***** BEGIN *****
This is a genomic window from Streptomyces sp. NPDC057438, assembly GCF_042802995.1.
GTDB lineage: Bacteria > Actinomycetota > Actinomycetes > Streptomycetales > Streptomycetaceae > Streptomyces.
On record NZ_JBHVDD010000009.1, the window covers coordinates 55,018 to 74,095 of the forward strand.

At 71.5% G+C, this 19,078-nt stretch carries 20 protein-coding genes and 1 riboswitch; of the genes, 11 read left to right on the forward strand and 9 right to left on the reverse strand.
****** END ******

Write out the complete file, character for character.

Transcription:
This is a genomic window from Streptomyces sp. NPDC057438, assembly GCF_042802995.1.
GTDB lineage: Bacteria > Actinomycetota > Actinomycetes > Streptomycetales > Streptomycetaceae > Streptomyces.
On record NZ_JBHVDD010000009.1, the window covers coordinates 55,018 to 74,095 of the forward strand.

At 71.5% G+C, this 19,078-nt stretch carries 20 protein-coding genes and 1 riboswitch; of the genes, 11 read left to right on the forward strand and 9 right to left on the reverse strand.